This is Utah SHRM Legal-mail no. 2014-9 prepared for Salt Lake SHRM, the Human Resources Association of Central Utah (HRACU), the Northern Utah Human Resources Association (NUHRA), the Color Country Human Resources Association (CCHRA), the Bridgerland Society for Human Resource Management and Utah at-large members of the national Society for Human Resource Management (SHRM).
- BROAD CONFIDENTIALITY CLAUSES MAY BE RISK FOR EMPLOYERS
- VARIED EMPLOYER RESPONSES TO EEOC BACKGROUND CHECK ADVICE
- COURT SAYS ATTENDANCE MAY NOT MEAN PHYSICAL PRESENCE
- OVERTIME EXEMPTION MUST BE SET ON ACTUAL, NOT POSSIBLE, DUTIES
- NFL CHEERLEADERS GET NO OVERTIME
BROAD CONFIDENTIALITY CLAUSES MAY BE RISK FOR EMPLOYERS: A federal appeals court in Louisiana recently sustained a decision by the National Labor Relations Board (NLRB) which had ruled that an employer’s broad confidentiality provision violated the National Labor Relations Act (NLRA). The clause at issue mandated confidentiality for “personnel information” and “financial information,” among other things. Its policy did not expressly refer to wages or compensation. However, the court and the NLRB both ruled that such a broad mandate could be understood by employees to prohibit them from discussing their wages with persons outside the company, such as union organizers, and thus violated the NLRA. Employers should review their current confidentiality policies and, if they use similar language, make them more narrow, or indicate that the policy does not prohibit employees from discussions protected by law, such as a discussion of wages protected by the NLRA.
VARIED EMPLOYER RESPONSES TO EEOC BACKGROUND CHECK ADVICE: In recent guidance for employers using background check information (notably re: past criminal convictions) in employment decisions, the Equal Employment Opportunity Commission (EEOC) has recommended that employers analyze each situation individually and determine if the offense is truly disqualifying for the job at hand. The EEOC suggests using these factors: (1) The facts and circumstances surrounding the offense or conduct; (2) The number of offenses for which the individual was convicted; (3) The age at the time of conviction and/or release from prison; (4) Evidence that the individual performed the same type of work post-conviction with the same or a different employer with no known incidents of criminal conduct; (5) The length and consistency of employment history before and after the offense or conduct; (6) Rehabilitation efforts (e.g., education/training); (7) Employment or character references and any other information regarding fitness for the particular position; and (8) Whether the person is bonded under a federal, state or local bonding program. In a survey recently highlighted by national SHRM, it appears most employers follow this advice although 50% of employers surveyed said the EEOC’s guidance had no impact on their hiring procedures. The article notes that most employers looked at offenses more than seven years old. The offenses most often found by employers to be disqualifying were felony convictions for violence, theft/dishonesty and drugs. National SHRM members can read the full article here: http://www.shrm.org/LegalIssues/FederalResources/Pages/EEOC-criminal-background-employers.aspx.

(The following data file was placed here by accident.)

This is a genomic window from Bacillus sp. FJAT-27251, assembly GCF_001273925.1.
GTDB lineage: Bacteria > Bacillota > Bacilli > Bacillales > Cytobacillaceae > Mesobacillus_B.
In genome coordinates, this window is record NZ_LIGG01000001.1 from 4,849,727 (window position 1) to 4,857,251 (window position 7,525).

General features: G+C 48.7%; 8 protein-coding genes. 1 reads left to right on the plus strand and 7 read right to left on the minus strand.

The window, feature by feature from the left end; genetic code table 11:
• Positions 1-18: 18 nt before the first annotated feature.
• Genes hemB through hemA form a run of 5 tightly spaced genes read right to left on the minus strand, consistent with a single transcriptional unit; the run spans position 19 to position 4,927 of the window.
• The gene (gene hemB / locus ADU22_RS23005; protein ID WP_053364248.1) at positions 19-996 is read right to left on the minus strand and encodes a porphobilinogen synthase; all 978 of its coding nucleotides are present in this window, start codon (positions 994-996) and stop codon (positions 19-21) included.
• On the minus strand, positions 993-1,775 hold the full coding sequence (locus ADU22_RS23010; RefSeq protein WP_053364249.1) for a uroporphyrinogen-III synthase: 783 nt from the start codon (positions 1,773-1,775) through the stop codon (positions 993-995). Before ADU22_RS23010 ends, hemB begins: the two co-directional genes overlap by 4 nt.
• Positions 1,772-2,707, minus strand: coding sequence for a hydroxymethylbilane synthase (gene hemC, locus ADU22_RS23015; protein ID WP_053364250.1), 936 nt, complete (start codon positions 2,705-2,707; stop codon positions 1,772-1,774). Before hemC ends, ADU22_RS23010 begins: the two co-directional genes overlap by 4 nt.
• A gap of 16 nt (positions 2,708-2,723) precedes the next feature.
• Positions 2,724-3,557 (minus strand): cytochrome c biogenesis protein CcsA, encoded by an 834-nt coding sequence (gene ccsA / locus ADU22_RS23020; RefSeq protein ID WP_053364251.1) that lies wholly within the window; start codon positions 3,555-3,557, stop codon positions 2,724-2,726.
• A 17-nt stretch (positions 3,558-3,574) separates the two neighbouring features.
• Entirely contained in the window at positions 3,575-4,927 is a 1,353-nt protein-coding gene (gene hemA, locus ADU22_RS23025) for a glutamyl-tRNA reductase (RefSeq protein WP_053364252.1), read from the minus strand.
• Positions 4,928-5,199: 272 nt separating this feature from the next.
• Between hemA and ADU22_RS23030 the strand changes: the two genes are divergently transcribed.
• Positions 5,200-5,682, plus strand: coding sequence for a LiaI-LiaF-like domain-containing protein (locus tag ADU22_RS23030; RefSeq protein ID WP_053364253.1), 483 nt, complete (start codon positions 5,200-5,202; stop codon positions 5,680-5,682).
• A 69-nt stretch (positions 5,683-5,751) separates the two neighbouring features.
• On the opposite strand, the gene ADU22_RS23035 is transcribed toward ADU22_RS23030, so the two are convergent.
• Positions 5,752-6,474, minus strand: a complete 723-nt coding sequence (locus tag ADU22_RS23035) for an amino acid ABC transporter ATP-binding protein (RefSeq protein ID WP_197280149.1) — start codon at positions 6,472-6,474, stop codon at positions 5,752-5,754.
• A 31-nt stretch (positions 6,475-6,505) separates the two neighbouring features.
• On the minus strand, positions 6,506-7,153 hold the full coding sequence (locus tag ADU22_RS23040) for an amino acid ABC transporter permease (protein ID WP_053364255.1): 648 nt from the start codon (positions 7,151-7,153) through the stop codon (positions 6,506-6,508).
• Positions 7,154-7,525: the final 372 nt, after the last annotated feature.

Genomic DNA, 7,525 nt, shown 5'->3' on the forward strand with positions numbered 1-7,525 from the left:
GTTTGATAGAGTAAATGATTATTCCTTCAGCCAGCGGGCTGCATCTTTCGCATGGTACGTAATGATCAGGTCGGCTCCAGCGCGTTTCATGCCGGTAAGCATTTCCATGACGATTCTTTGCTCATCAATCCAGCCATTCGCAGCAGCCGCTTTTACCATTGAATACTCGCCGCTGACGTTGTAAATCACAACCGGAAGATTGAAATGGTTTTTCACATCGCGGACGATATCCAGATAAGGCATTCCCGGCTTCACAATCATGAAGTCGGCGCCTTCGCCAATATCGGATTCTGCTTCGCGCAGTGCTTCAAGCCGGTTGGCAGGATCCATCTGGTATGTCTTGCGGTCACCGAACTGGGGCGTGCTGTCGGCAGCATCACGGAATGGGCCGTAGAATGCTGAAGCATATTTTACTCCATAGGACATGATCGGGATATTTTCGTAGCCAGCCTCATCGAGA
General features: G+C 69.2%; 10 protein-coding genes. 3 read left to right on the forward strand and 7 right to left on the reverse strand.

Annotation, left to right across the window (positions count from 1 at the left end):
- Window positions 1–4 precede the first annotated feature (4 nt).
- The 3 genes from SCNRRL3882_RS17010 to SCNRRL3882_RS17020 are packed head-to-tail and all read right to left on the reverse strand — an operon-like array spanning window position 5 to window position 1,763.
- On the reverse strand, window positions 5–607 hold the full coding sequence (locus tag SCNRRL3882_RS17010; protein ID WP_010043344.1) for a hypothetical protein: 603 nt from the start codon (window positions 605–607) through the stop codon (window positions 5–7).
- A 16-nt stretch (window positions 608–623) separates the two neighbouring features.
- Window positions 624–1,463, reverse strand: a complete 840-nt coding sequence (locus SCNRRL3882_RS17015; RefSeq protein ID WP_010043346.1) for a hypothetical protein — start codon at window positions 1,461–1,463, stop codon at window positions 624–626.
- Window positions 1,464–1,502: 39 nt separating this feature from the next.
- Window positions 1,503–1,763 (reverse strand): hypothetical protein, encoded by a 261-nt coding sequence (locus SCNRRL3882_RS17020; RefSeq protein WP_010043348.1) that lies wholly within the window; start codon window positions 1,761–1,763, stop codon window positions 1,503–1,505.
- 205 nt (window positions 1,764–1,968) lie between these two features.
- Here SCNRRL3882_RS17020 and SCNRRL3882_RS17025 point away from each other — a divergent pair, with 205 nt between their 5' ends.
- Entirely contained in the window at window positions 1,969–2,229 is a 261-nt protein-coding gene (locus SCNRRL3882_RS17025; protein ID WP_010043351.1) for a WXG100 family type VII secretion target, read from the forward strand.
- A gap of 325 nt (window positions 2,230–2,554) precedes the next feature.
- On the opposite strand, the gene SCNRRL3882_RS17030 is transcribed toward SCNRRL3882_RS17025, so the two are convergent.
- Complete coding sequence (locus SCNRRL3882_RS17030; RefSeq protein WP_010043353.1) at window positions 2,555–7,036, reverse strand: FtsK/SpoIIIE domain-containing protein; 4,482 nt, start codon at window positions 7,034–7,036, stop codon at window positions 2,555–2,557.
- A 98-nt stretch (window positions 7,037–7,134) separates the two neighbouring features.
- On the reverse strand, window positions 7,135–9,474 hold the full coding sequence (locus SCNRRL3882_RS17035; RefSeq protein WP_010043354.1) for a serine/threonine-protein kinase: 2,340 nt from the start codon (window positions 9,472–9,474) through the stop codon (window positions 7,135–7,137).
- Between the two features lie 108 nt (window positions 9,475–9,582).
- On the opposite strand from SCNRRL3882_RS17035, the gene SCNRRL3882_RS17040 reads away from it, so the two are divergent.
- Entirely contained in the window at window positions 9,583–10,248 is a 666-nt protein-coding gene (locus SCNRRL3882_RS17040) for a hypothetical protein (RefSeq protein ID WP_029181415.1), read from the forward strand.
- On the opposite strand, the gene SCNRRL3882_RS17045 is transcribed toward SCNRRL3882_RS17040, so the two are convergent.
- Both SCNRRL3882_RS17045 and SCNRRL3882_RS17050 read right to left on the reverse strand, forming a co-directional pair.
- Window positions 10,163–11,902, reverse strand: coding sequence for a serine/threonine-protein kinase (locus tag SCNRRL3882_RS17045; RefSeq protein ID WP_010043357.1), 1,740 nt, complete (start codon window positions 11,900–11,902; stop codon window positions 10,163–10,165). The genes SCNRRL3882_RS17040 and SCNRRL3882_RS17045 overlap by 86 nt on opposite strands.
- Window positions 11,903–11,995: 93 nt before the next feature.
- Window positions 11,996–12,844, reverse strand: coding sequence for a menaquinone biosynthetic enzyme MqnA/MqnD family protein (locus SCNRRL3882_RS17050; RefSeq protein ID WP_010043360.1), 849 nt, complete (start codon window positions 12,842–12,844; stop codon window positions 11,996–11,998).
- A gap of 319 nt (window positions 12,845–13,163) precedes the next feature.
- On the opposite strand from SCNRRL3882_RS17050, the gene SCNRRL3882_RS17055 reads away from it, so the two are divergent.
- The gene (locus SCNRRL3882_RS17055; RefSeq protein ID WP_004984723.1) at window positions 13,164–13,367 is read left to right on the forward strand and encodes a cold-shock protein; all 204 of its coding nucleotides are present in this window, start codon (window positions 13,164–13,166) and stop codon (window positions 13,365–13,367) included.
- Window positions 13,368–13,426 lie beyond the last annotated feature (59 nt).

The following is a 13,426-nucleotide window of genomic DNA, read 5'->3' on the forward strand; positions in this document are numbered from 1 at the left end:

COURT SAYS ATTENDANCE MAY NOT MEAN PHYSICAL PRESENCE: A federal appeals court has ruled that for purposes of assessing/providing accommodations under the Americans With Disabilities Act, employers must consider that attendance at the job may not mean physical presence at a specific place. The case involved an employee who asked to work from home when needed to accommodate her irritable bowel syndrome. The employer had allowed others to work at home, but not as frequently as was anticipated for the plaintiff/employee. The employer said that due to teamwork needs, physical attendance was an essential job function. The trial court agreed with the employer. The appeals court disagreed, however, and sent the case back for a jury trial. The appeals court said there was evidence that the plaintiff’s job could be adequately done from home and use of technology (e.g. Skype) could satisfy teamwork needs. The lesson? Employers who plan to insist on physical presence when denying an employee’s work-from-home accommodation request will have to prove that presence at work by technology will not work just as well.
OVERTIME EXEMPTION MUST BE SET ON ACTUAL, NOT POSSIBLE, DUTIES: A recent ruling from a federal appeals court indicates that employers can only classify employees as exempt from the overtime provisions of the Fair Labor Standards Act (FLSA) based on actual job duties and not on work an employee potentially may perform. The case involved employees who were hired to eventually be supervisors and managers of a lumber company, but who actually only spent their time doing such nonexempt duties as stocking merchandise.
NFL CHEERLEADERS GET NO OVERTIME: Speaking of FLSA, the United States Department of Labor (DOL) has ruled that the Oakland Raider cheerleaders are only seasonal employees and thus are not eligible for minimum wage or overtime payments. The ruling is a potential blow to a class action suit filed by past and present Raiderettes alleging they were not paid for all their hours, they were denied breaks and they were not paid in a timely manner. The Raiders finished 4-12 last season, last in their division and had one of the worst records in the National Football League (NFL). I have nothing against the Raiders, but given all these circumstances, one could perhaps conclude that even the people paid to cheer for the Raiders are having trouble doing so right now.